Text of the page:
For Frank Lloyd Wright, it wasn’t all Fallingwater and Taliesin. The Wisconsin-born architect believed beautiful houses should be affordable at all income levels, and in the early 1900s, he created a series of designs for small houses, known as American System-Built Homes, the pieces of which could be cut in advance and assembled on site to save on waste and cost. You can see six of them on West Burnham Street, and docents with the nonprofit organization Wright in Milwaukee lead tours of one of them. (The tours are offered Fridays and Saturdays in summer and early fall but become more sporadic as winter sets in.) Travel tip: One of the privately owned Wright-designed houses on the street is beautifully restored and available for overnight stays via VRBO.com.

Guidebook musts. Is it meta that the buildings housing the Milwaukee Art Museum are works of art as well? My favorite is the white pavilion designed by architect Santiago Calatrava that looks like a modernist bird, a cathedral, or maybe a yacht, depending on the time of day you see it and whether its wings – 72 steel fins that act as a sunscreen – are open or closed.

Save a couple of hours for exploring the museum’s wide-ranging collection, which includes dark portraits from baroque Europe and brighter pop pieces, such as one of Andy Warhol’s Campbell’s Soup paintings, as well as an extensive Georgia O’Keeffe collection (she was from Wisconsin), swanky furniture by Herman Miller, vintage cameras – and continual natural art in the form of sparkling Lake Michigan views through the museum’s floor-to-ceiling windows.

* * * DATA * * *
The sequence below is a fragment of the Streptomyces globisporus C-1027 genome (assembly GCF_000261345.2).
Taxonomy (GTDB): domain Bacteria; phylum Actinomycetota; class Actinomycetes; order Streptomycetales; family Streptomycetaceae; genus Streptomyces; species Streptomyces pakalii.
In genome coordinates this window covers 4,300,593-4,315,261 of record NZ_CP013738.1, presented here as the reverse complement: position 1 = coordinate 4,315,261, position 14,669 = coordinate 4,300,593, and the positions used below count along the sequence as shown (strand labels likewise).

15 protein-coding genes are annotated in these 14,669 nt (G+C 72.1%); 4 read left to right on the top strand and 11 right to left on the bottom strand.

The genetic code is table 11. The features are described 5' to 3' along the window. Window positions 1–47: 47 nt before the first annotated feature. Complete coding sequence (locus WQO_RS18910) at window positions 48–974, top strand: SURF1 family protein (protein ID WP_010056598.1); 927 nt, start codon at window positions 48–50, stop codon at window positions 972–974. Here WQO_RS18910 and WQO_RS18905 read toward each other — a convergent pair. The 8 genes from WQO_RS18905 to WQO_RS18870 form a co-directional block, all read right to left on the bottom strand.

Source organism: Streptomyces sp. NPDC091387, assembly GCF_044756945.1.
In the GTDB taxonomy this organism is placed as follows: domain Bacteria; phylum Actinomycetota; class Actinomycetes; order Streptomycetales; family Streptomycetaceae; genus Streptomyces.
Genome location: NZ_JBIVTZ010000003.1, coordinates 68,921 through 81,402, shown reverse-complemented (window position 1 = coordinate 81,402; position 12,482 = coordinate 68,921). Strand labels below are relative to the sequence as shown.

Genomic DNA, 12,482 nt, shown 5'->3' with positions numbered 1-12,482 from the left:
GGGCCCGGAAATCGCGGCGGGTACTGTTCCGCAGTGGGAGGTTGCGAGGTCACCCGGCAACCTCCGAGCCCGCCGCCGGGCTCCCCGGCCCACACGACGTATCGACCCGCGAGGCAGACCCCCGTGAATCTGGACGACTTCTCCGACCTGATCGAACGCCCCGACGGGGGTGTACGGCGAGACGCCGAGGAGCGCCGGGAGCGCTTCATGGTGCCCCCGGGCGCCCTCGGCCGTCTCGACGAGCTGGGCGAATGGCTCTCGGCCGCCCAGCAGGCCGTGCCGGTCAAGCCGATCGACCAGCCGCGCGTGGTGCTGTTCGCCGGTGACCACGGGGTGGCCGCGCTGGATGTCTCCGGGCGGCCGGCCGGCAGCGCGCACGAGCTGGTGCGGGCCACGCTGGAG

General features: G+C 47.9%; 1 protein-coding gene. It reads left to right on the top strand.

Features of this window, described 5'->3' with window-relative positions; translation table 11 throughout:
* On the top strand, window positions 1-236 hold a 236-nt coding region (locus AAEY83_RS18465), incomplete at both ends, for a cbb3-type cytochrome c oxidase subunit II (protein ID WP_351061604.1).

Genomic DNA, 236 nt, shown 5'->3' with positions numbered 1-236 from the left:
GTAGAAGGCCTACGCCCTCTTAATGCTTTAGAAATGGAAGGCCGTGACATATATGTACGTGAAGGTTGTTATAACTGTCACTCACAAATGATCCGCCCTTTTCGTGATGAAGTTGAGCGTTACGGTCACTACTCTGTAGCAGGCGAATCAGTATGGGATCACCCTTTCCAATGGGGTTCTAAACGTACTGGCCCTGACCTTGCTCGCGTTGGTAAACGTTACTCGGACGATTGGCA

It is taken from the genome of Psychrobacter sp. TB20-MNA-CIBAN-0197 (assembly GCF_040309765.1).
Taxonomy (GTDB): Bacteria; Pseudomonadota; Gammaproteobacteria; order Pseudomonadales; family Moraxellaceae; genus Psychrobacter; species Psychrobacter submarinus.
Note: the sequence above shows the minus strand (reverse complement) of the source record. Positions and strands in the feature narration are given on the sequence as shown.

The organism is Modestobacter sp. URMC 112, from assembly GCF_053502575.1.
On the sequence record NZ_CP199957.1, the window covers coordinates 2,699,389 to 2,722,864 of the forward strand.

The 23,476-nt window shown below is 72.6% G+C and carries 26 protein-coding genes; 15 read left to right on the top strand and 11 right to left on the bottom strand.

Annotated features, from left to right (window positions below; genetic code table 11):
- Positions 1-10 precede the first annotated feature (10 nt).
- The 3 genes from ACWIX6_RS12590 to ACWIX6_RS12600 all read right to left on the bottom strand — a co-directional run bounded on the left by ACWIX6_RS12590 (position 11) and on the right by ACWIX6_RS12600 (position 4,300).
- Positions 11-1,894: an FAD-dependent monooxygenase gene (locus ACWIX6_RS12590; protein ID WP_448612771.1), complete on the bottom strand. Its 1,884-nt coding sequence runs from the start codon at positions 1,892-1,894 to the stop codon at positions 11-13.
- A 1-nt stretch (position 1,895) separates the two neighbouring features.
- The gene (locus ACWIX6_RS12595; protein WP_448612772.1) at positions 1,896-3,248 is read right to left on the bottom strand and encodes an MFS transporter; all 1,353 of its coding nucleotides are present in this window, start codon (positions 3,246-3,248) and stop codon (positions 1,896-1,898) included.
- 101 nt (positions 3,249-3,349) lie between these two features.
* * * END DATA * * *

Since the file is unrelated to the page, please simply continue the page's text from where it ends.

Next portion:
The double-decker Milwaukee Boat Line Sightseeing Cruise toots along the Milwaukee River out to Lake Michigan, alerting bridge operators to raise theem up and let it pass. During the 90-minute cruise, the guide regaled us with stories of Milwaukee’s industrial history as we passed old brick tanneries, brick masonry factories, and cold-storage warehouses; architectural history via the skyline and especially that winged Milwaukee Art Museum; and Great Lakes insights such as the fact that the five lakes hold about one-fifth of all the fresh water on Earth.

If you’re lucky, you’ll get to hear some traces of lovable Midwestern aw-shucks earnestness. Our guide was talking about a lighthouse now powered by solar. “Which,” she said, “I think is pretty darn neat.”

EAT